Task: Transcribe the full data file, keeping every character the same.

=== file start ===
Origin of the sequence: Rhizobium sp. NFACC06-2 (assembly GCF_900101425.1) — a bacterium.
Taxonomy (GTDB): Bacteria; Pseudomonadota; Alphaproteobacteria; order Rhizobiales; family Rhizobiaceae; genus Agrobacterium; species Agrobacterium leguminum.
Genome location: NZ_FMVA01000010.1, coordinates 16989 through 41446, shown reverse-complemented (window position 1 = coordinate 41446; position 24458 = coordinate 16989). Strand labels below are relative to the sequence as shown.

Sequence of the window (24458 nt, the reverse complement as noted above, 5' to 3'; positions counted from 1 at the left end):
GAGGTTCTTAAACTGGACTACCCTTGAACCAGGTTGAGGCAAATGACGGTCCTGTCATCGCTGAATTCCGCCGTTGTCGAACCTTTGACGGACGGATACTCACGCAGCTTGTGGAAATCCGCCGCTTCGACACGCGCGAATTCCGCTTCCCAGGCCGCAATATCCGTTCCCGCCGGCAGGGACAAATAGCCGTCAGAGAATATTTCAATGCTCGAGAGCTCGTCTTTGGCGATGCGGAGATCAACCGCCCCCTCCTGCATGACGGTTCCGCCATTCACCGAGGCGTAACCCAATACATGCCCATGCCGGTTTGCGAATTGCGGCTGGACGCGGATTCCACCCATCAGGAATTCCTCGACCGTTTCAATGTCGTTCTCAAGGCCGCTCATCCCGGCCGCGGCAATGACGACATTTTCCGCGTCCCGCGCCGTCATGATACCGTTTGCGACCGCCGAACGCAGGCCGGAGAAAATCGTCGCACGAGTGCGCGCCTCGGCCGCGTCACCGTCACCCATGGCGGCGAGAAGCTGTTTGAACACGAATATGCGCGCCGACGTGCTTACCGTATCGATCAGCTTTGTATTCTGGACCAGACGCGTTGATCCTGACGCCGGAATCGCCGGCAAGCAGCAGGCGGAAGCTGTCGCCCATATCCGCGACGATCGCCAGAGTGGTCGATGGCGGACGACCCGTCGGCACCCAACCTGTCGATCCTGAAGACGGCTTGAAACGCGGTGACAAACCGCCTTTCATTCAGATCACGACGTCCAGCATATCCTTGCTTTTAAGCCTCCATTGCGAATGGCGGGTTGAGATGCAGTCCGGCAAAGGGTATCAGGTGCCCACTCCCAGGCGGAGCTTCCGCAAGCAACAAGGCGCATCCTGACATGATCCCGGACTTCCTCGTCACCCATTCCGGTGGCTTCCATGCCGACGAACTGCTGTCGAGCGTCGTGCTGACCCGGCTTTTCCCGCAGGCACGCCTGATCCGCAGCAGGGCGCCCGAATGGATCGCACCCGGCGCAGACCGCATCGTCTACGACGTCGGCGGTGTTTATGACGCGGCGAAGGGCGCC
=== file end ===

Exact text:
Origin of the sequence: Rhizobium sp. NFACC06-2 (assembly GCF_900101425.1) — a bacterium.
Taxonomy (GTDB): Bacteria; Pseudomonadota; Alphaproteobacteria; order Rhizobiales; family Rhizobiaceae; genus Agrobacterium; species Agrobacterium leguminum.
Genome location: NZ_FMVA01000010.1, coordinates 16989 through 41446, shown reverse-complemented (window position 1 = coordinate 41446; position 24458 = coordinate 16989). Strand labels below are relative to the sequence as shown.

Sequence of the window (24458 nt, the reverse complement as noted above, 5' to 3'; positions counted from 1 at the left end):
GAGGTTCTTAAACTGGACTACCCTTGAACCAGGTTGAGGCAAATGACGGTCCTGTCATCGCTGAATTCCGCCGTTGTCGAACCTTTGACGGACGGATACTCACGCAGCTTGTGGAAATCCGCCGCTTCGACACGCGCGAATTCCGCTTCCCAGGCCGCAATATCCGTTCCCGCCGGCAGGGACAAATAGCCGTCAGAGAATATTTCAATGCTCGAGAGCTCGTCTTTGGCGATGCGGAGATCAACCGCCCCCTCCTGCATGACGGTTCCGCCATTCACCGAGGCGTAACCCAATACATGCCCATGCCGGTTTGCGAATTGCGGCTGGACGCGGATTCCACCCATCAGGAATTCCTCGACCGTTTCAATGTCGTTCTCAAGGCCGCTCATCCCGGCCGCGGCAATGACGACATTTTCCGCGTCCCGCGCCGTCATGATACCGTTTGCGACCGCCGAACGCAGGCCGGAGAAAATCGTCGCACGAGTGCGCGCCTCGGCCGCGTCACCGTCACCCATGGCGGCGAGAAGCTGTTTGAACACGAATATGCGCGCCGACGTGCTTACCGTATCGATCAGCTTTGTATTCTGGACCAGACGCGTTGATCCTGACGCCGGAATCGCCGGCAAGCAGCAGGCGGAAGCTGTCGCCCATATCCGCGACGATCGCCAGAGTGGTCGATGGCGGACGACCCGTCGGCACCCAACCTGTCGATCCTGAAGACGGCTTGAAACGCGGTGACAAACCGCCTTTCATTCAGATCACGACGTCCAGCATATCCTTGCTTTTAAGCCTCCATTGCGAATGGCGGGTTGAGATGCAGTCCGGCAAAGGGTATCAGGTGCCCACTCCCAGGCGGAGCTTCCGCAAGCAACAAGGCGCATCCTGACATGATCCCGGACTTCCTCGTCACCCATTCCGGTGGCTTCCATGCCGACGAACTGCTGTCGAGCGTCGTGCTGACCCGGCTTTTCCCGCAGGCACGCCTGATCCGCAGCAGGGCGCCCGAATGGATCGCACCCGGCGCAGACCGCATCGTCTACGACGTCGGCGGTGTTTATGACGCGGCGAAGGGCGCC